Avoid reflections. Small rooms with hard surfaces, such as en-suite bathrooms, are acoustically the worst. Large rooms with carpets, soft furniture, wall hangings and irregular wall and ceiling angles can work best. (However, if you’re using Wi-Fi, keep in mind that you also want to be in the same room as, or within sight of, your Wi-Fi router).

Enable audio. If you are experiencing one-way audio, very low volume or no audio at all, then check:

  • Speaker mode: If you’re using a mobile phone: During a call, click / touch the screen, then tap the Speaker icon to toggle between speakerphone mode (designed for video calls, in which you’re holding the phone at a distance) and regular phone mode (in which you’re holding the phone up against your ear). Note that on most mobile devices, enabling the camera from within the Skype app will also switch the sound to speaker mode; from our experience, this is the most common cause of one-way sound or low volume.
  • Microphone mute: During a call, click / touch the screen, then tap the Microphone icon to toggle the microphone on or off (that is, to mute or un-mute your device). Sometimes, one-way sound happens simply because one party has accidentally muted their microphone or speaker.
  • Speaker mute and volume: Most tablet and mobile devices also have volume buttons along one side, and sometimes a mute switch, so check those as well. If you’re using a computer, some keyboards now include volume and mute keys. Otherwise, you’ll find the sound or volume settings either along the bottom, or within Settings, or within the Control Panel.
  • Skype settings: Check the Skype app settings, as well as the device audio/video settings. These settings change from time to time and may differ between devices, but generally speaking: Ensure that you have the correct microphone and speakers selected, and test both (within Settings) to ensure that they are selected and working correctly within the Skype app. While you’re there, it’s a good time to check and adjust your volume levels, to fine-tune Skype call quality.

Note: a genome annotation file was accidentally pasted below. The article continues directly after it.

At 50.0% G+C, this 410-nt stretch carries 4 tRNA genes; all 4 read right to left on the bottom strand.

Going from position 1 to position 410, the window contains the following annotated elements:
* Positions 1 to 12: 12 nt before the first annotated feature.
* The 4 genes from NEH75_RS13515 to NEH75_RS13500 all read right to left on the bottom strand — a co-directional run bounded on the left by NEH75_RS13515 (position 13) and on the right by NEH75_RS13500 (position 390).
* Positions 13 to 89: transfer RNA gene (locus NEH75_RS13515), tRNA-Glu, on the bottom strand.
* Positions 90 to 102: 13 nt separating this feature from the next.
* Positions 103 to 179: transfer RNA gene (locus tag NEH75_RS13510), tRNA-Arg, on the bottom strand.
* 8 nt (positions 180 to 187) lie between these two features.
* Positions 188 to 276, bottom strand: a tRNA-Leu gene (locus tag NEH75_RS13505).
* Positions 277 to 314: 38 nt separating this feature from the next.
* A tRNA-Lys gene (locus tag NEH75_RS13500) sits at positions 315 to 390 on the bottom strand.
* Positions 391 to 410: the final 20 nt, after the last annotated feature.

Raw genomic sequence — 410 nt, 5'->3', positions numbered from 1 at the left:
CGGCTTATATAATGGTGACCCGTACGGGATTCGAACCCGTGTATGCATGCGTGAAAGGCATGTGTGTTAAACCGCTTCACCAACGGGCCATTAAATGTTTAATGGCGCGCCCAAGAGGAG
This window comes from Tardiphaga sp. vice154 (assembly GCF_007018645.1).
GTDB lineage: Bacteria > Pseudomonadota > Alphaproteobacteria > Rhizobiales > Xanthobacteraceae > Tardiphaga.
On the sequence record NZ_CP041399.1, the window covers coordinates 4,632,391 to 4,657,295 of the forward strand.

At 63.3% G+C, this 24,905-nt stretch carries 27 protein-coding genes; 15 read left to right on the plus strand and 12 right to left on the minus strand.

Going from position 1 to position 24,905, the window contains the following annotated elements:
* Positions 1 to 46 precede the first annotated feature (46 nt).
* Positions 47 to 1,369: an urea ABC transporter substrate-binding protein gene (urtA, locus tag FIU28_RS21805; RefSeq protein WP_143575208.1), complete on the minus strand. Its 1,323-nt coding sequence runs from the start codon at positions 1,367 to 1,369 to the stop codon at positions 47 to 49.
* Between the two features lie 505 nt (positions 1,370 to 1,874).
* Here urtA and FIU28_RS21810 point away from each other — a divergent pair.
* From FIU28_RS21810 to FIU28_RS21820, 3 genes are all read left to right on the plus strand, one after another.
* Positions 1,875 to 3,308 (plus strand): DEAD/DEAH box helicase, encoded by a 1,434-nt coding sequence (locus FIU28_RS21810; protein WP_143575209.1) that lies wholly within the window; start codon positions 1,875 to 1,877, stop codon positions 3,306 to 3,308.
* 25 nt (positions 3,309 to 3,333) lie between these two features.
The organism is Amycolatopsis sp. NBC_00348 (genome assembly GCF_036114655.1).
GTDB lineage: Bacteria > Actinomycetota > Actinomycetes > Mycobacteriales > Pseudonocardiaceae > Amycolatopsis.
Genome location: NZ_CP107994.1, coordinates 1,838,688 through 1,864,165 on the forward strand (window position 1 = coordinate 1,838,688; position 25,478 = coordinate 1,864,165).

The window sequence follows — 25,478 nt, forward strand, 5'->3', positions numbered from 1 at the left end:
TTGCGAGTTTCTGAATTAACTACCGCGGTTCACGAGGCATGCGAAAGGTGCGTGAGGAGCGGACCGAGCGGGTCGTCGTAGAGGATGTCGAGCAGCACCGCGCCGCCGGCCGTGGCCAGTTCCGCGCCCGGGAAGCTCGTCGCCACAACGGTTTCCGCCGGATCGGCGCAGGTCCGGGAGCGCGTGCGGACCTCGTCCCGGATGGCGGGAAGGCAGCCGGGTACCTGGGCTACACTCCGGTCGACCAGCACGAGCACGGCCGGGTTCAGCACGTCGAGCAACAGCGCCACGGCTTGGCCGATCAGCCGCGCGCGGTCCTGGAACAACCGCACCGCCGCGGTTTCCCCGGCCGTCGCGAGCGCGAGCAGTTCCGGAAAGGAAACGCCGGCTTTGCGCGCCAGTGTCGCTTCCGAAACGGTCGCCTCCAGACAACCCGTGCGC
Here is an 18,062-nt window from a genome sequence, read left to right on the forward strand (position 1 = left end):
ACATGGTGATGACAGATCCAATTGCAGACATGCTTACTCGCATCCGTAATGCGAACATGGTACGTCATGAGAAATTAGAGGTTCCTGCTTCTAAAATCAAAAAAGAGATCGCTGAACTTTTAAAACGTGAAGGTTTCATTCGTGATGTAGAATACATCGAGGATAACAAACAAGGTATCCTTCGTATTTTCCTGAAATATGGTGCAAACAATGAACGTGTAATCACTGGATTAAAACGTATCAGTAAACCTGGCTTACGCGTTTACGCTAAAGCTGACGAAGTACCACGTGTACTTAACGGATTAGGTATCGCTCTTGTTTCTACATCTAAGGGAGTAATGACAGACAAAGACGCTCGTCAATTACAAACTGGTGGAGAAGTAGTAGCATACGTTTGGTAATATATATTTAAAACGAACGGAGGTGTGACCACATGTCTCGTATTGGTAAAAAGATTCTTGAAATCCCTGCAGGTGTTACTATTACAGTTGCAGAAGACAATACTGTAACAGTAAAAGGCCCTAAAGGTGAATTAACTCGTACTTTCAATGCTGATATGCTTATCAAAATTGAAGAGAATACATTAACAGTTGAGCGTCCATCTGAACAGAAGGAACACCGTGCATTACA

Sound test call. Skype has a free sound test service, sometimes known as the Skype echo-sound test service or echo123. You should find this service in your Skype app, within contacts. Call the service. You’ll hear a recorded voice that will ask you to speak for about ten seconds. Your voice will be played back to you so that you can be sure that your microphone and speaker are both working, to assess the sound quality, and to allow you to check how you will sound to people you talk to via Skype.

Dedicated Video Phone

A Dedicated video phone completely avoids the complexity of video call apps and video calling. No keyboard, mouse or swiping. No logins, passwords or numbers. No menus, hard-to-remember icons or fiddly charging pads. Just BIG text and HUGE buttons on a LARGE screen, with LOUD sound. It’s ideal for older adults who may struggle to use something as complicated as an iPad, tablet, or even a regular telephone.

Make the first call delightful. Quality of Experience is all important for that first face-to-face call! In our experience, some older adults, particularly those with dementia, can be resistant to new technology. The quality and simplicity of that first Skype call is vital. So many times, we have seen “nephew Bill” try to set up an iPad for “Gran”, only to see it end up as a TDF (Top Drawer Filler). Ease-of-use is everything. Be sure to complete all of your testing before you introduce Skype to your elderly parent or grandparent. A dedicated video phone makes video calling incredibly simple so that you don’t have to worry about fear of technology.

Reduce your bills. A dedicated video phone can help you save:

  • Travel: Video calls or group video conferences can supplement frequent in-person visits, cutting travel costs for the whole family.
  • Phone bills: Using Skype video and audio calling can eliminate or reduce the need for regular telephone calls, in both directions, for the whole family.
  • Health: Social isolation, as a health risk, is worse than either cigarette smoking, inactivity or obesity. Poor health has a huge cost on society and on your wallet.

Learn about Konnekt’s dedicated video phone

More Tips

See our FAQ to…

  • learn how to share pictures or your computer screen to a video phone
  • see how a dedicated video phone can call regular telephone numbers, as backup, if there’s no answer on Skype
  • find out how a dedicated video phone can automatically answer unanswered calls from trusted family, reducing anxiety

Need Help?

Contact Konnekt for assistance with Skype call quality.

Note that this guide contains tips useful for any video calling platform, and is subject to change. We do not represent Skype or Microsoft.